Also for the flu shot. I cannot say any of it was what I would describe as painful. The key is to just relax and let the provider work. They do their injections probably half a dozen times a day at any practice, yet when you are in there you have never heard anyone in agony; it would be bad for business. At worse it will be uncomfortable and you will feel some momentary pressure or discomfort.

You will get through it fine.
 
Niall Neeson

Niall Neeson

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Apr 18, 2019
Messages
107
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Ireland
No it won't be happening,no one will be coming at me with needles.
Hi Tazey,

It sounds like you have a true needle phobia.

That means that even if people tell you it’s going to be ok, that’s just not enough to convince your brain. I’m sure those fight or flight effects kick in even at the thought of it. Can I ask are your feelings the same about medical injections as well as dental?

A true phobia is actually classified as an anxiety disorder and requires a specialised approach to overcome it.

Cognitive Behavioural Therapy (CBT) has been shown to be very effective in treating and curing needle phobias. It’s generally provided by a psychologist or psychotherapist over a number of sessions. It’s important to know that it can be overcome. It may surprise you to know that are lots of people out there who previously felt the same that have successfully re-trained their perception and response.

Hypnosis is another option that may facilitate things but I mention CBT particularly as there is a substantial body of research backing CBT for phobias and anxiety disorders.

May I ask where are you based in the UK?
 
T

tazey

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Joined
Feb 2, 2018
Messages
610
Location
Hampshire U.k
Hi Tazey,

It sounds like you have a true needle phobia.

That means that even if people tell you it’s going to be ok, that’s just not enough to convince your brain. I’m sure those fight or flight effects kick in even at the thought of it. Can I ask are your feelings the same about medical injections as well as dental?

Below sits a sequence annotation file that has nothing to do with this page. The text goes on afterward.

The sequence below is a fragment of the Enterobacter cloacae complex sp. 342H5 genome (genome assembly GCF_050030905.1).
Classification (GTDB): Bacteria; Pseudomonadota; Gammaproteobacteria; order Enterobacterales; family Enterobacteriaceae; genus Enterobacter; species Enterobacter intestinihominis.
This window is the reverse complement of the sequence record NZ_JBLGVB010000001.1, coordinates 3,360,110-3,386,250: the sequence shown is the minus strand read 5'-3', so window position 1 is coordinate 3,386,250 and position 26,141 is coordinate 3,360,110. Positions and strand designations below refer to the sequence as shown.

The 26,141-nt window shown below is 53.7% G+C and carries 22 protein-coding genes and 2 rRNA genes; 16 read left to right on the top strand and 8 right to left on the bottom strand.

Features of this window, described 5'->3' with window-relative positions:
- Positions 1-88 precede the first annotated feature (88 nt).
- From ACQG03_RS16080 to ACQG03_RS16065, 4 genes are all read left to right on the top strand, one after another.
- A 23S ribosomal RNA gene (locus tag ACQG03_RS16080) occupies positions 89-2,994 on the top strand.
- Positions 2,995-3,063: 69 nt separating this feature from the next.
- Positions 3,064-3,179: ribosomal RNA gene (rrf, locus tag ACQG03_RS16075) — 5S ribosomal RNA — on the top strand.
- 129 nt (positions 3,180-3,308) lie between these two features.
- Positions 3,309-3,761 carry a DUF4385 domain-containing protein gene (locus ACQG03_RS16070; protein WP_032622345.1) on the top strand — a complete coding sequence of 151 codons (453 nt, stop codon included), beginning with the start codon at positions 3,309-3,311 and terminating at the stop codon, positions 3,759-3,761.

A true phobia is actually classified as an anxiety disorder and requires a specialised approach to overcome it.

Cognitive Behavioural Therapy (CBT) has been shown to be very effective in treating and curing needle phobias. It’s generally provided by a psychologist or psychotherapist over a number of sessions. It’s important to know that it can be overcome. It may surprise you to know that are lots of people out there who previously felt the same that have successfully re-trained their perception and response.

Hypnosis is another option that may facilitate things but I mention CBT particularly as there is a substantial body of research backing CBT for phobias and anxiety disorders.

May I ask where are you based in the UK?
Yes I've never been keen on them I can just about bare a blood test but take a diazepam first if I have one,but that can be kept out of sight+it's only in your arm. I don't see how it can be cured by feb (which is my next appointment) I know people that have done cbt+don't think it would work. I'm on the south coast.
 
Niall Neeson

Niall Neeson

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Ireland
Yes I've never been keen on them I can just about bare a blood test but take a diazepam first if I have one,but that can be kept out of sight+it's only in your arm. I don't see how it can be cured by feb (which is my next appointment) I know people that have done cbt+don't think it would work. I'm on the south coast.